spit spreads death

While our participation in this happened with the parade in September, the exhibit (with a film of the parade) is at the Mütter Museum for the next three years, I believe. (This is how I’m trying to get away with not having this post be referred to as “late”, although the kids were only involved in the prep, and ended up being the faces of the event in the press, but did not attend the actual event. Tucker and I were volunteers and were not sure how much focus we would need.)

But as far as history goes, the kids learned a lot by hanging out down on Washington Ave. with Blast Theory, a UK arts collective that put together this first-ever public memorial to the Influenza Pandemic of 1918-19 and it’s effects on Philadelphia, a city hit very, very hard.

If you ask most kids “What happened in 1918 and 1919 that killed more people than World Wars I and II combined?” I don’t think most would know. Mine do. And they get their flu shots. We all do.

Spit Spreads Death: The Parade in Philly allowed everyone involved to walk in memory of a Philadelphian killed in the pandemic by the “Spanish” Flu. I walked for a little baby named Evelyn.

Tucker walked for a firefighter from East Passyunk whose name was George and who was in his twenties. If the layout of South Philly has stayed the same, it is possible that this firefighter worked out of the firehouse on our own block. Tuck was not able to carry the sign with the name of his honored one because Tuck was pushing one of the enormous glowing rectangles that were the feature of the Parade.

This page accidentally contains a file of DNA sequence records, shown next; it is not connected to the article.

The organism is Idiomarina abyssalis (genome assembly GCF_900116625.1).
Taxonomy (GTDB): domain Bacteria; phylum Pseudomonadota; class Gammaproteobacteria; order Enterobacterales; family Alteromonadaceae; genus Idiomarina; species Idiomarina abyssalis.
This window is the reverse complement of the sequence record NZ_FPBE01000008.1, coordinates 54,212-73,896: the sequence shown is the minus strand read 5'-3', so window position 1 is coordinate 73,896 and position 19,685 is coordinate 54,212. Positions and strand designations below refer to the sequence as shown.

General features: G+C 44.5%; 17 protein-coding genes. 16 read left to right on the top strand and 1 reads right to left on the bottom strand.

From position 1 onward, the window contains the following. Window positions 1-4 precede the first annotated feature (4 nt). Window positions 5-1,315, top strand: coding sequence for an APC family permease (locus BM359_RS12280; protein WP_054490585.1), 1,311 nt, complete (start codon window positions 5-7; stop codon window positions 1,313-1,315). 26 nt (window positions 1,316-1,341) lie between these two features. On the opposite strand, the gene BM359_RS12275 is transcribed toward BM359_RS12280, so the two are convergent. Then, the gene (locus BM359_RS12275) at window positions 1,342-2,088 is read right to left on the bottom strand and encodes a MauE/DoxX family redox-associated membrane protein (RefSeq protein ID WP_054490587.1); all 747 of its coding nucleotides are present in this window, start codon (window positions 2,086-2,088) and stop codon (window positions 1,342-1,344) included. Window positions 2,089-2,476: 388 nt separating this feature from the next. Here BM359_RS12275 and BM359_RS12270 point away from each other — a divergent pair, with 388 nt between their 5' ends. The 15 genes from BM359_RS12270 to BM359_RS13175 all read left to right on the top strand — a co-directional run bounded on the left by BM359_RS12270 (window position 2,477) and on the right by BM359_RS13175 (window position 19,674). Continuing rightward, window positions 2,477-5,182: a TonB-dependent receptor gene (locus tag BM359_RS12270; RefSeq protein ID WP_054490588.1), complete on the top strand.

Weeks before the event we helped shoot promotional photos.

And then we saw them used online, and in the press.

Philadelphia fell prey to a tremendous outbreak of this flu because of… a parade. The Liberty Loan Parade of September 28, 1918 — held exactly 101 years before it was memorialized — was held to raise money and morale for WWI fighting efforts, and allowed Philadelphians, many of whom were already actively ill, and many more who were contagious, to clamor close on Broad Street and make Philadelphia the hardest hit major city in America, with 20,000 Philadelphians succumbing over a six-month period.

This tragedy has never been memorialized pubicly until the event we took part in.

Planning sessions with Blast Theory gave us interesting background information on how such big parades are planned.

Tucker went down hours before I did and got training sessions in working with his team to push the big glowing rectangle, which, as the Parade began and proceeded up Broad, got brighter and brighter.

Those of us who walked for an individual were given the gift of a copy of their death certificate. At a point in the Parade on Broad St., we were asked to stand in a marked spot while our “loved one’s” name was spoken aloud.

There was also recorded singing of the names of the victims, and then choral singing from an old public health brochure about how to prevent the spread of the disease.

Oh what a long walk. So solemn and so beautiful. It was not easy to be in it and take pictures of it. We rounded City Hall to end it and I snapped Octavio V. Catto.

We were given a meal on the other side of City Hall, and transportation money home. Ran into a friend we had not seen in years, the woman who taught Tucker to walk on stilts for his twenty-first birthday, and met her stepdaughter. We sat together and talked.

I didn’t think I had it in me but we then walked to Wawa and I bought the biggest lemonade I had ever had, and drank it in about two gulps.

We had been sending the kids photos all night, including the inch-long blood blister on my foot (impressive).

Here are a few other screenshots of images of the Parade that came from Blast Theory photographers. This is what it looked and felt like.

We have yet to go to the exhibit at the Mütter, but will probably do so over the holidays. Will certainly report in when we do! We have always loved taking part in processions — volunteering for community parades, even outside of one’s own community, and helping to build and plan for them, is a tremendous learning experience.

Remembering those who had been forgotten for a hundred and one years — and remembering that such a thing could happen again to our community at any time (it most certainly could) — is a necessary experience.


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